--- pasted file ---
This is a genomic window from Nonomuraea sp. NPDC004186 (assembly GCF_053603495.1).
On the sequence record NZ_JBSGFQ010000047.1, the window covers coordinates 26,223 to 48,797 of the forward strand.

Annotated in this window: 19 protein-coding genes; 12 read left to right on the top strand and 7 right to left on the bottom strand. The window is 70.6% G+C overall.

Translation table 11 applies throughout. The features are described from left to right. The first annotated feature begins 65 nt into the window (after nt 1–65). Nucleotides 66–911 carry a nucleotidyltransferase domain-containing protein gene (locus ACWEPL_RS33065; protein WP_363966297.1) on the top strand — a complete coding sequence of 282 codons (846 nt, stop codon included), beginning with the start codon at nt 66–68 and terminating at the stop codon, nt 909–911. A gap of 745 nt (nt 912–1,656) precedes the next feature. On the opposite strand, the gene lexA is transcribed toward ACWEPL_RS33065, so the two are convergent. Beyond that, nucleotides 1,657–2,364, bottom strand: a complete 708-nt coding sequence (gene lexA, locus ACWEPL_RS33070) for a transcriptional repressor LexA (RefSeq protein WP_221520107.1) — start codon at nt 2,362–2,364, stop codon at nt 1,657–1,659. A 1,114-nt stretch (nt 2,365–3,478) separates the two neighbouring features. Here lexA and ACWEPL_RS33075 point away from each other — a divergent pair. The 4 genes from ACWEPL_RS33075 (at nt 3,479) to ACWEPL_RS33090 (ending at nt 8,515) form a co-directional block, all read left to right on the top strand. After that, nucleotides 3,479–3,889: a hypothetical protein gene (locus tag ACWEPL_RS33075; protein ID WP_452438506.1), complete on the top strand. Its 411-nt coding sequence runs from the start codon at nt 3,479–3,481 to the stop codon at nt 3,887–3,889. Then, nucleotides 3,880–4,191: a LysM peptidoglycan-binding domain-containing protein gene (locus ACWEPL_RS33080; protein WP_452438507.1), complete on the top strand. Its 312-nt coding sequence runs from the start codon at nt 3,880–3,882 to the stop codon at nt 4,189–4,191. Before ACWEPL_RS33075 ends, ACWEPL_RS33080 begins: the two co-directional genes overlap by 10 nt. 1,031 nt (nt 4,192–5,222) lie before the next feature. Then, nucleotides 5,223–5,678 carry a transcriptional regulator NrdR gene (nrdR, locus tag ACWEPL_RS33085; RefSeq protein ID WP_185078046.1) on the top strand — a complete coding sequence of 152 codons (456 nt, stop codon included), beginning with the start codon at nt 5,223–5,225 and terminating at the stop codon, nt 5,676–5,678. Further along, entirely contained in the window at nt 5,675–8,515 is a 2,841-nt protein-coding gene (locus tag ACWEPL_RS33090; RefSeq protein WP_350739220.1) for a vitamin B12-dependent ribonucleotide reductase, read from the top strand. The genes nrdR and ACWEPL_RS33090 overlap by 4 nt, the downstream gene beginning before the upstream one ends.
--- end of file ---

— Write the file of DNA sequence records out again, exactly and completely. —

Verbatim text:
This is a genomic window from Nonomuraea sp. NPDC004186 (assembly GCF_053603495.1).
On the sequence record NZ_JBSGFQ010000047.1, the window covers coordinates 26,223 to 48,797 of the forward strand.

Annotated in this window: 19 protein-coding genes; 12 read left to right on the top strand and 7 right to left on the bottom strand. The window is 70.6% G+C overall.

Translation table 11 applies throughout. The features are described from left to right. The first annotated feature begins 65 nt into the window (after nt 1–65). Nucleotides 66–911 carry a nucleotidyltransferase domain-containing protein gene (locus ACWEPL_RS33065; protein WP_363966297.1) on the top strand — a complete coding sequence of 282 codons (846 nt, stop codon included), beginning with the start codon at nt 66–68 and terminating at the stop codon, nt 909–911. A gap of 745 nt (nt 912–1,656) precedes the next feature. On the opposite strand, the gene lexA is transcribed toward ACWEPL_RS33065, so the two are convergent. Beyond that, nucleotides 1,657–2,364, bottom strand: a complete 708-nt coding sequence (gene lexA, locus ACWEPL_RS33070) for a transcriptional repressor LexA (RefSeq protein WP_221520107.1) — start codon at nt 2,362–2,364, stop codon at nt 1,657–1,659. A 1,114-nt stretch (nt 2,365–3,478) separates the two neighbouring features. Here lexA and ACWEPL_RS33075 point away from each other — a divergent pair. The 4 genes from ACWEPL_RS33075 (at nt 3,479) to ACWEPL_RS33090 (ending at nt 8,515) form a co-directional block, all read left to right on the top strand. After that, nucleotides 3,479–3,889: a hypothetical protein gene (locus tag ACWEPL_RS33075; protein ID WP_452438506.1), complete on the top strand. Its 411-nt coding sequence runs from the start codon at nt 3,479–3,481 to the stop codon at nt 3,887–3,889. Then, nucleotides 3,880–4,191: a LysM peptidoglycan-binding domain-containing protein gene (locus ACWEPL_RS33080; protein WP_452438507.1), complete on the top strand. Its 312-nt coding sequence runs from the start codon at nt 3,880–3,882 to the stop codon at nt 4,189–4,191. Before ACWEPL_RS33075 ends, ACWEPL_RS33080 begins: the two co-directional genes overlap by 10 nt. 1,031 nt (nt 4,192–5,222) lie before the next feature. Then, nucleotides 5,223–5,678 carry a transcriptional regulator NrdR gene (nrdR, locus tag ACWEPL_RS33085; RefSeq protein ID WP_185078046.1) on the top strand — a complete coding sequence of 152 codons (456 nt, stop codon included), beginning with the start codon at nt 5,223–5,225 and terminating at the stop codon, nt 5,676–5,678. Further along, entirely contained in the window at nt 5,675–8,515 is a 2,841-nt protein-coding gene (locus tag ACWEPL_RS33090; RefSeq protein WP_350739220.1) for a vitamin B12-dependent ribonucleotide reductase, read from the top strand. The genes nrdR and ACWEPL_RS33090 overlap by 4 nt, the downstream gene beginning before the upstream one ends.